>>>between innovative new stuff and uninterrupted, cheap, robust,
>>>hassle-free enjoyment of previous innovations.
>>>Surely the real requirement is for a distributed computing
>>>internetwork that can be temporarily or locally closed to milk the
>>>fruits of an innovation without having to be permanently and
>>>ubiquitously closed. That is, locally open or locally closed by
>>>policy control. That's a heroic research challenge in its own
>>>right - and not impossible - here's some case studies that have
>>>(sometimes unconsciously) achieved this:
>>>A desire to embed _only_ openness into the architecture to the
>>>exclusion of thinking how to do closedness is the problem, not the
>>>solution. So, I for one won't be joining you in this venture, even
>>>though my initial reflex action would be (and always was)
>>>openness. I'd ask you to reconsider too.
>>>If you disagree with this 'Tussle in Cyberspace' argument, I think
>>>you ought to say why, as I've not heard a good argument against it.
>>>>To save argument, I am not arguing that the IP layer could not evolve.
>>>>I am arguing that the current research community and industry
>>>>community that support the IP layer *will not* allow it to evolve.
>>>You don't need to start out deciding that, whatever the solution,
>>>it won't be an evolution from where we are. That doesn't need to
>>>be decided until you know what the solution might look like.
>>>>But that need not matter. If necessary, we can do this
>>>>inefficiently, creating a new class of routers that sit at the
>>>>edge of the IP network and sit in end user sites. We can
>>>>encrypt the traffic, so that the IP monopoly (analogous to the
>>>>ATT monopoly) cannot tell what our layer is doing, and we can use
>>>>protocols that are more aggressively defensive since the IP layer
>>>>has indeed gotten very aggressive in blocking traffic and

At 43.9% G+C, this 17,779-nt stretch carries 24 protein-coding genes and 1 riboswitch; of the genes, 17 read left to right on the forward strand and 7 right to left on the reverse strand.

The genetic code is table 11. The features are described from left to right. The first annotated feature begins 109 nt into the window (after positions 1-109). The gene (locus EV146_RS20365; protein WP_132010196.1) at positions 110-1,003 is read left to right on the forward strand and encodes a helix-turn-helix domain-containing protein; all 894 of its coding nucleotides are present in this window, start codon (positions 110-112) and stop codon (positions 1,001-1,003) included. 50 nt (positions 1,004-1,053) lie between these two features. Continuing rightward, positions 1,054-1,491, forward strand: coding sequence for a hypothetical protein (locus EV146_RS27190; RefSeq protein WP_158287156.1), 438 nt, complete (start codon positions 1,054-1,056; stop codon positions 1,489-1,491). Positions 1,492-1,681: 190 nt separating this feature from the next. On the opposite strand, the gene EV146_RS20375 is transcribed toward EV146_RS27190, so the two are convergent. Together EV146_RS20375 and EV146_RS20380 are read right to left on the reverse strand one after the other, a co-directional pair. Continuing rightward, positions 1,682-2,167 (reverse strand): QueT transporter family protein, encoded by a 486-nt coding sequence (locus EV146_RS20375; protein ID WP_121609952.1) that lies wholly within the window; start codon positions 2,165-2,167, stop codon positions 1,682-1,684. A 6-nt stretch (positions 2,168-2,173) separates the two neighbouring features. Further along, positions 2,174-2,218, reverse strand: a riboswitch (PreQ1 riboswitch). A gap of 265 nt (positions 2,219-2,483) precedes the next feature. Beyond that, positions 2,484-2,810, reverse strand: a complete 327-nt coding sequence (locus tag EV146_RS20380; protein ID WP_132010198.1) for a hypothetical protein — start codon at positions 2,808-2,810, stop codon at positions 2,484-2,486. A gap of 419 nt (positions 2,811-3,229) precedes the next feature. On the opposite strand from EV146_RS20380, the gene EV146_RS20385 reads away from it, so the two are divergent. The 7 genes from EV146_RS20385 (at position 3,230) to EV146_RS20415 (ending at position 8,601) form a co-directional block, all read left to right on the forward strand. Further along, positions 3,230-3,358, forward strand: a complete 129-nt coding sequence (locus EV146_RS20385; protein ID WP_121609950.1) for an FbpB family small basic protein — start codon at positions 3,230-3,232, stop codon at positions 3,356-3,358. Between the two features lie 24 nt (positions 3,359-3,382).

>>>>attempting to prevent user-to-user connectivity.
>>>If this is what you want you don't need a new Internet. You
>>>already have the power to encrypt and the power to be aggressively
>>>defensive with the current Internet (as your TOR and Joost
>>>You want to use the infrastructure those nasty routerheads have
>>>invested in, presumably to benefit from the network effect their
>>>investments (and your previous inventiveness) helped to create.
>>>And if they try to stop you, are they not justified? What is the
>>>difference then between your traffic and an attack - from /their/
>>>point of view?
>>>Or are you claiming a higher moral right to abuse the policies
>>>they impose on their networks because you have honourable
>>>intentions, in /your/ opinion? Universal connectivity isn't a
>>>human right that trumps their policies. It's just something you (&
>>>I) care about a lot. Isn't this getting close to an analogy with
>>>animal rights activists conspiring to kill vivisectionists.
>>>Reversing this, what if someone launches a DoS attack against an
>>>unforeseen vulnerability in your new Internet? Would your
>>>architecture never allow it to be blocked, because that would
>>>damage universal connectivity?
>>>I think you need to take a step back and reconsider the aspersions
>>>you're casting on routerheads. They understand the value of
>>>universal connectivity too. But they also understand the higher
>>>value of some connectivities than others. Given the tools they
>>>have at their disposal right now, the best they can do is block
>>>some stuff to keep other stuff going. It's as much the fault of
>>>you and me that they have no other option, as it is their fault
>>>for blocking stuff.
>>>You are blaming operators for acting in their own self-interest.
>>>Shouldn't you blame the designers of the architecture for not
>>>expecting operators to act in their own interests? Again, what is
>>>your argument against 'Tussle in Cyberspace'?